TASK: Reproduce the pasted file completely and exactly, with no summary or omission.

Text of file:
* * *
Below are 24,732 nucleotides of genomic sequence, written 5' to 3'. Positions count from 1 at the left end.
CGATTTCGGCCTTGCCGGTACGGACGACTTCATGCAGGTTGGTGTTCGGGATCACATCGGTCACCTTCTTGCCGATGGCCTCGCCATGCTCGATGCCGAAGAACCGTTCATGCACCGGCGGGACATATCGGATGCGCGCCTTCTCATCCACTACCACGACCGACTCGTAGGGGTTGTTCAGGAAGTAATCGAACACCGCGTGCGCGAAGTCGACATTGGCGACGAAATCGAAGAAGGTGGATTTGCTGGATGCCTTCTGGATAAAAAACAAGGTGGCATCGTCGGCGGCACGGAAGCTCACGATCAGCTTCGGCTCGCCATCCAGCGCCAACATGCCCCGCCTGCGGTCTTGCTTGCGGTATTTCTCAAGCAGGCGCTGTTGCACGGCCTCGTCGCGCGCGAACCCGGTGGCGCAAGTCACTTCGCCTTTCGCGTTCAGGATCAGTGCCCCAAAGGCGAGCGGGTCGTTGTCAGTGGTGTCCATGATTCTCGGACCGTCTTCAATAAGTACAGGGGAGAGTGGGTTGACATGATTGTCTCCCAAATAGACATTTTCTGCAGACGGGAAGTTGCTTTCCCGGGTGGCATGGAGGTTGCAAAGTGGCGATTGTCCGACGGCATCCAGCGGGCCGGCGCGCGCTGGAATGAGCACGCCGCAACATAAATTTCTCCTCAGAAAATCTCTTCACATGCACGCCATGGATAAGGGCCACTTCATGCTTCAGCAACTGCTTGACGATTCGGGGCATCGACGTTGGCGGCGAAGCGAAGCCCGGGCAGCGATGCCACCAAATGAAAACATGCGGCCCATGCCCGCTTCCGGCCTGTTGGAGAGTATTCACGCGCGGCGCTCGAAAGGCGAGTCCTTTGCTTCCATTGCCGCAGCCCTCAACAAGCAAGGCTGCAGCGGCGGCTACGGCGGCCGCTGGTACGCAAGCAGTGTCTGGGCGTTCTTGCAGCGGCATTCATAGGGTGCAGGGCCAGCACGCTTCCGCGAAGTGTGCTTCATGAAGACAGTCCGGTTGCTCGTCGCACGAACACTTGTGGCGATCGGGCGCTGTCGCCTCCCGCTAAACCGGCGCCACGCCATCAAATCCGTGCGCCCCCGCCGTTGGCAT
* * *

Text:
Below are 24,732 nucleotides of genomic sequence, written 5' to 3'. Positions count from 1 at the left end.
CGATTTCGGCCTTGCCGGTACGGACGACTTCATGCAGGTTGGTGTTCGGGATCACATCGGTCACCTTCTTGCCGATGGCCTCGCCATGCTCGATGCCGAAGAACCGTTCATGCACCGGCGGGACATATCGGATGCGCGCCTTCTCATCCACTACCACGACCGACTCGTAGGGGTTGTTCAGGAAGTAATCGAACACCGCGTGCGCGAAGTCGACATTGGCGACGAAATCGAAGAAGGTGGATTTGCTGGATGCCTTCTGGATAAAAAACAAGGTGGCATCGTCGGCGGCACGGAAGCTCACGATCAGCTTCGGCTCGCCATCCAGCGCCAACATGCCCCGCCTGCGGTCTTGCTTGCGGTATTTCTCAAGCAGGCGCTGTTGCACGGCCTCGTCGCGCGCGAACCCGGTGGCGCAAGTCACTTCGCCTTTCGCGTTCAGGATCAGTGCCCCAAAGGCGAGCGGGTCGTTGTCAGTGGTGTCCATGATTCTCGGACCGTCTTCAATAAGTACAGGGGAGAGTGGGTTGACATGATTGTCTCCCAAATAGACATTTTCTGCAGACGGGAAGTTGCTTTCCCGGGTGGCATGGAGGTTGCAAAGTGGCGATTGTCCGACGGCATCCAGCGGGCCGGCGCGCGCTGGAATGAGCACGCCGCAACATAAATTTCTCCTCAGAAAATCTCTTCACATGCACGCCATGGATAAGGGCCACTTCATGCTTCAGCAACTGCTTGACGATTCGGGGCATCGACGTTGGCGGCGAAGCGAAGCCCGGGCAGCGATGCCACCAAATGAAAACATGCGGCCCATGCCCGCTTCCGGCCTGTTGGAGAGTATTCACGCGCGGCGCTCGAAAGGCGAGTCCTTTGCTTCCATTGCCGCAGCCCTCAACAAGCAAGGCTGCAGCGGCGGCTACGGCGGCCGCTGGTACGCAAGCAGTGTCTGGGCGTTCTTGCAGCGGCATTCATAGGGTGCAGGGCCAGCACGCTTCCGCGAAGTGTGCTTCATGAAGACAGTCCGGTTGCTCGTCGCACGAACACTTGTGGCGATCGGGCGCTGTCGCCTCCCGCTAAACCGGCGCCACGCCATCAAATCCGTGCGCCCCCGCCGTTGGCAT